Why is this technique useful?
This practice functions as a more linear form of notecarding. Additionally, outlines emphasize the sequence and hierarchy of ideas—your main points and subpoints. If you have settled on several key ideas, outlining can help you consider how to best guide your readers through these ideas and their supporting evidence. What do your readers need to understand first? Where might certain examples fit most naturally? These are the kinds of questions that an outline can clarify.

Asking Questions

Topoi Questions

In the introduction, we referenced the list that Aristotle developed of the more than two dozen ideas a person making an argument might use to locate the persuasive possibilities of that argument. Aristotle called these locations for argumentative potential “topoi.” Hundreds of years later, Cicero provided additional advice about the kinds of questions that provide useful fodder for developing arguments. The following list of questions is based on the topoi categories that Aristotle and Cicero recommended.

What do I do?
Ask yourself any of these questions regarding your topic and write out your answers as a way of identifying and considering possible venues for exploration.
Questions of definition:
What is ____?
How do we understand what ____ is?
What is ____ comprised of?

Questions of comparison:
What are other things that ____ is like?
What are things that are nothing like ____?

Questions of relationship:
What causes ____?
What effects does ____ have?
What are the consequences of ____?

Questions of circumstances:
What has happened with ____ in the past?
What has not happened with ____ in the past?
What might possibly happen with ____ in the future?
What is unlikely to happen with ____ in the future?

Questions of testimony:
Who are the experts on ____ and what do they say about it?
Who are people who have personal experience with ____ and what do they think about it?

If any of these questions initiates some interesting ideas, ask follow-up questions like, “Why is this the case? How do I know this? How might someone else answer this question differently?”

Why is this technique useful?
The questions listed above draw from what both Aristotle and Cicero said about ways to go about inventing ideas. Questions such as these are tried-and-true methods that have guided speakers and writers towards possible arguments for thousands of years.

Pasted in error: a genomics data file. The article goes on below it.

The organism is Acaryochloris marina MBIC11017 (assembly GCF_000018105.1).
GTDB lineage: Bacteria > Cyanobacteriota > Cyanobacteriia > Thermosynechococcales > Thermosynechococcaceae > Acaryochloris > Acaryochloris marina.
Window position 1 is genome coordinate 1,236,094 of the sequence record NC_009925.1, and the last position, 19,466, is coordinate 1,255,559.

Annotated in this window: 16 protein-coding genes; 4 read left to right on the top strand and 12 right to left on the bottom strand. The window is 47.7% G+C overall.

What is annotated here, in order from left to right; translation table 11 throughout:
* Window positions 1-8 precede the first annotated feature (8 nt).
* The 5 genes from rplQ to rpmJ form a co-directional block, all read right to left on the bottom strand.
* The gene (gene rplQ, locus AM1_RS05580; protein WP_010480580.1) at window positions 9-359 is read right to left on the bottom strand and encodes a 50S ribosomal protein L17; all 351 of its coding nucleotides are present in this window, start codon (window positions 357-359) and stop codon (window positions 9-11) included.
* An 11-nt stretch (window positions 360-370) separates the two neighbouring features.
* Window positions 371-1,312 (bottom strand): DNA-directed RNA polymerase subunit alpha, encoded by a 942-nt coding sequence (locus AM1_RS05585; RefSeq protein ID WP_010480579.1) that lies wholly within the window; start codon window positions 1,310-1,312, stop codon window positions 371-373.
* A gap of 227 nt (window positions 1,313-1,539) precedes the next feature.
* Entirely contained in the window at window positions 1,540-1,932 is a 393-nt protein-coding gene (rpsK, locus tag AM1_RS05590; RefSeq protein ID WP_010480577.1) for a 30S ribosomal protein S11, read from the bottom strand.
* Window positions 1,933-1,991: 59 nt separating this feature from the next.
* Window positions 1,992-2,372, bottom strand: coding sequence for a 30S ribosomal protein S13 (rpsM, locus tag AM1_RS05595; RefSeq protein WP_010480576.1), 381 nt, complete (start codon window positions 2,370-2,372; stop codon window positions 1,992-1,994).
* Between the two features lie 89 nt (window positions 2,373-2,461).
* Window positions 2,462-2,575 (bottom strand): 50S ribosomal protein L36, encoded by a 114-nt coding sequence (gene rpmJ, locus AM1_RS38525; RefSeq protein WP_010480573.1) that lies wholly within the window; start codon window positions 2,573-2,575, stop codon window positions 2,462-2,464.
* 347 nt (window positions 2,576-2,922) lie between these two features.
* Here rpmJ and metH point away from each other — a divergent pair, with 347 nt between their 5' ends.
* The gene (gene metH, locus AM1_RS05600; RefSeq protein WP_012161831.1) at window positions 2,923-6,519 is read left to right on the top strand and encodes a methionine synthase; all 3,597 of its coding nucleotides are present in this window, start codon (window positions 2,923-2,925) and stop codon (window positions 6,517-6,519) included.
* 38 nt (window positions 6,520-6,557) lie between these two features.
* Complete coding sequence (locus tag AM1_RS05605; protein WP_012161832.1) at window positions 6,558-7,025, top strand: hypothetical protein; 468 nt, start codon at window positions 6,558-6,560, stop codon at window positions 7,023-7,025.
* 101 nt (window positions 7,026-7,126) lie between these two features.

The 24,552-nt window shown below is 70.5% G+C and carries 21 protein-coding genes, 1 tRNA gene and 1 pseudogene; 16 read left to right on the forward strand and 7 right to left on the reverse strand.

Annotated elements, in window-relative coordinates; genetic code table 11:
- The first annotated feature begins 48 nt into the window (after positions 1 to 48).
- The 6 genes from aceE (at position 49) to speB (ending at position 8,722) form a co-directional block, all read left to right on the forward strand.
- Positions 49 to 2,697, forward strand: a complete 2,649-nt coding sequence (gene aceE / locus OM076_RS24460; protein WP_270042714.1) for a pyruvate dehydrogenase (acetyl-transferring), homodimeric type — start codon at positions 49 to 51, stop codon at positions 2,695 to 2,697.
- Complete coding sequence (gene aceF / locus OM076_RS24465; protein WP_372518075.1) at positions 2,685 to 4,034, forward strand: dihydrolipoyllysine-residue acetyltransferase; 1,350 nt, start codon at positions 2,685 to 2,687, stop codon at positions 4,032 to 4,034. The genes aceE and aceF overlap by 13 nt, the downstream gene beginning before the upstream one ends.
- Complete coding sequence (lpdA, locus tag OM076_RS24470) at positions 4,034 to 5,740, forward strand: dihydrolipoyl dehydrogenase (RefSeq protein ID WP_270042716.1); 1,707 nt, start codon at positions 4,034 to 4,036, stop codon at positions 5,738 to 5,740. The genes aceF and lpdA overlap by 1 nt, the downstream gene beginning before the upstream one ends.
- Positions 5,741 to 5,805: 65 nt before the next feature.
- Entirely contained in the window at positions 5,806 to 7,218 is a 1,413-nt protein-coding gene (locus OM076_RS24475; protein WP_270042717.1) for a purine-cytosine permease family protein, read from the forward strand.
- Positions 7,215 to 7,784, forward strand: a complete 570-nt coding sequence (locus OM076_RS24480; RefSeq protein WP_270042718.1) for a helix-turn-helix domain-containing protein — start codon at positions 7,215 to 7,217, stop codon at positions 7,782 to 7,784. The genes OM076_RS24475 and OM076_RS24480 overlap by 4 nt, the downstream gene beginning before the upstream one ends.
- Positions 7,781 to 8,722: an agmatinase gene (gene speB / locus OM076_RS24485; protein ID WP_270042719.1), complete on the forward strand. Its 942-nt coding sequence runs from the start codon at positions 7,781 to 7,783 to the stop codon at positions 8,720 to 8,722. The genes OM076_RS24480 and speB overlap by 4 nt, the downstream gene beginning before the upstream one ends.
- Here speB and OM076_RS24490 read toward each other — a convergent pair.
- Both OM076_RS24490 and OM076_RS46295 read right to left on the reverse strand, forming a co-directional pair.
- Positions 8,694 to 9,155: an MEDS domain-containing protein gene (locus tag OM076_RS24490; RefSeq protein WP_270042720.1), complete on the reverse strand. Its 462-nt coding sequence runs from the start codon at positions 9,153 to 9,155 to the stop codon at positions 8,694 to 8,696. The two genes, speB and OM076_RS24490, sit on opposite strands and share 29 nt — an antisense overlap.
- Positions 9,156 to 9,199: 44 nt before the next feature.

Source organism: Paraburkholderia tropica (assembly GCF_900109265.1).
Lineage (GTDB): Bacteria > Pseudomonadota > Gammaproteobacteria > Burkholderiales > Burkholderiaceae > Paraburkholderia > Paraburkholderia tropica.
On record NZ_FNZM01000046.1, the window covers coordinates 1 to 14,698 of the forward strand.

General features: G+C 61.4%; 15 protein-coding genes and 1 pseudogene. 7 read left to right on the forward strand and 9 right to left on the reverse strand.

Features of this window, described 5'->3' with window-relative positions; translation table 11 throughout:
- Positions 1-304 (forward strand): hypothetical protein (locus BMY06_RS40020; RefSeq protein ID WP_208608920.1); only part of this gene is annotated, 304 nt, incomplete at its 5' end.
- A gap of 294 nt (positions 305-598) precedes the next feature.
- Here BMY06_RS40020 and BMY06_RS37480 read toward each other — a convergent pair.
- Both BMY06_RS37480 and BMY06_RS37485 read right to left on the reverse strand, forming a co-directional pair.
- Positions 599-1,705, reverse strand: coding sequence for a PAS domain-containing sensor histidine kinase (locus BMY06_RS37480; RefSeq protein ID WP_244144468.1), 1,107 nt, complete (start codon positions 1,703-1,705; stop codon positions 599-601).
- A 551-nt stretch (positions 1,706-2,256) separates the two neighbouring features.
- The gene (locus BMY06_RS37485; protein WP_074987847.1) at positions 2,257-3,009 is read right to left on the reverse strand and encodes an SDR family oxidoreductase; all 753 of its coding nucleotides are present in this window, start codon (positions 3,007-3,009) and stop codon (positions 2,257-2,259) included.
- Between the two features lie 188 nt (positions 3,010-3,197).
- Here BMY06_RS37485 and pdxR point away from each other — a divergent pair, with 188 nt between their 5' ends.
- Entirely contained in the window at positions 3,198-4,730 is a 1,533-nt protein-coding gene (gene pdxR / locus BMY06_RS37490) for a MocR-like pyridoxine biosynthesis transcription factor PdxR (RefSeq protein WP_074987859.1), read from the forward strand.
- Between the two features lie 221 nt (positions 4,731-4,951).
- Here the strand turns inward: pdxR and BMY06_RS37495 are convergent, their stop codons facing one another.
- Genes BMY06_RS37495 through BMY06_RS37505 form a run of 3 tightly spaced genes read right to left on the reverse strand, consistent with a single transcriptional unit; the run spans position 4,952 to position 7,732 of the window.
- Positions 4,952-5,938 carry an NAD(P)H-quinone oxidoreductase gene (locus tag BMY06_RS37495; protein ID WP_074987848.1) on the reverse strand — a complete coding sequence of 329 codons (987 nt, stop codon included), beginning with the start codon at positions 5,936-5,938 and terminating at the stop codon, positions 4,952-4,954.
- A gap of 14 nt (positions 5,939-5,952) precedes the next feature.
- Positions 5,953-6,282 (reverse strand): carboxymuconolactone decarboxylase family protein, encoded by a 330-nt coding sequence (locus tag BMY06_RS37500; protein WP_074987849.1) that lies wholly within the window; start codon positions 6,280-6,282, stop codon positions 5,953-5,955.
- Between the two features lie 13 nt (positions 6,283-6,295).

Journalistic Questions

What do I do?
Identify your topic, then write out your answers in response to these questions:
     Who are the main stakeholders or figures connected to ____?
     What is ____?
     Where can we find ____? Where does this happen?
     When or under what circumstances does ____ occur?
     Why is ____ an issue? Why does it occur? Why is it important?
     How does ____ happen?

Why is this technique useful?
This line of questioning is designed to make sure that you understand all the basic information about your topic. Traditionally, these are the kinds of questions that journalists ask about an issue that they are preparing to report about. These questions also directly relate to the Dramatistic Pentad developed by literary and rhetorical scholar Kenneth Burke. According to Burke, we can analyze anyone’s motives by considering these five parts of a situation: Act (what), Scene (when and where), Agent (who), Agency (how), and Purpose (why). By using these questions to identify the key elements of a topic, you may recognize what you find to be most compelling about it, what attracts your interest, and what you want to know more about.

Particle, Wave, Field Questions

One way to start generating ideas is to ask questions about what you’re studying from a variety of perspectives. This particular strategy uses particles, waves, and fields as metaphorical categories through which to develop various questions by thinking of your topic as a static entity (particle), a dynamic process (wave), and an interrelated system (field).

What do I do?

Ask yourself these questions about your issue or topic and write down your responses:

  • In what ways can this issue be considered a particle, that is, a discrete thing or a static entity?
  • How is this issue a wave, that is, a moving process?
  • How is this issue a field, that is, a system of relationships related to other systems?